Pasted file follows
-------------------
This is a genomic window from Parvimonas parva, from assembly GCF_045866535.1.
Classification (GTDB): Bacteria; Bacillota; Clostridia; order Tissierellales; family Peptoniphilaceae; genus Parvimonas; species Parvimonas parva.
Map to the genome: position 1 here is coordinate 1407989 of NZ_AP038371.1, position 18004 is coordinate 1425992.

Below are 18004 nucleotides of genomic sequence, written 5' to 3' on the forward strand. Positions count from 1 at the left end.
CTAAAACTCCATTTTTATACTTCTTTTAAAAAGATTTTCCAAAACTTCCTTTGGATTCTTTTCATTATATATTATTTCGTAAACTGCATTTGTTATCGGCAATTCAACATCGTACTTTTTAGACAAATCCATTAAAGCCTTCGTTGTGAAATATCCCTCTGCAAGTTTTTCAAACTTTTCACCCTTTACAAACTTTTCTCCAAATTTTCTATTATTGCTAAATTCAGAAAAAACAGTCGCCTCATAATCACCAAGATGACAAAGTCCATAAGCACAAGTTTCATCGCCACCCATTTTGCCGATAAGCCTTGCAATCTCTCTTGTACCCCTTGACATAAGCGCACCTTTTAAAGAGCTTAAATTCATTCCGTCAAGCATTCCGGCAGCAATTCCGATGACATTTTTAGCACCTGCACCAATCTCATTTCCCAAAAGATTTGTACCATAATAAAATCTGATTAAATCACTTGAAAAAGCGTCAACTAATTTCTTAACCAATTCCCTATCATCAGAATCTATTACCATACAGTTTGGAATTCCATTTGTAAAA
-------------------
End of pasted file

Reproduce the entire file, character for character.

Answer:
This is a genomic window from Parvimonas parva, from assembly GCF_045866535.1.
Classification (GTDB): Bacteria; Bacillota; Clostridia; order Tissierellales; family Peptoniphilaceae; genus Parvimonas; species Parvimonas parva.
Map to the genome: position 1 here is coordinate 1407989 of NZ_AP038371.1, position 18004 is coordinate 1425992.

Below are 18004 nucleotides of genomic sequence, written 5' to 3' on the forward strand. Positions count from 1 at the left end.
CTAAAACTCCATTTTTATACTTCTTTTAAAAAGATTTTCCAAAACTTCCTTTGGATTCTTTTCATTATATATTATTTCGTAAACTGCATTTGTTATCGGCAATTCAACATCGTACTTTTTAGACAAATCCATTAAAGCCTTCGTTGTGAAATATCCCTCTGCAAGTTTTTCAAACTTTTCACCCTTTACAAACTTTTCTCCAAATTTTCTATTATTGCTAAATTCAGAAAAAACAGTCGCCTCATAATCACCAAGATGACAAAGTCCATAAGCACAAGTTTCATCGCCACCCATTTTGCCGATAAGCCTTGCAATCTCTCTTGTACCCCTTGACATAAGCGCACCTTTTAAAGAGCTTAAATTCATTCCGTCAAGCATTCCGGCAGCAATTCCGATGACATTTTTAGCACCTGCACCAATCTCATTTCCCAAAAGATTTGTACCATAATAAAATCTGATTAAATCACTTGAAAAAGCGTCAACTAATTTCTTAACCAATTCCCTATCATCAGAATCTATTACCATACAGTTTGGAATTCCATTTGTAAAA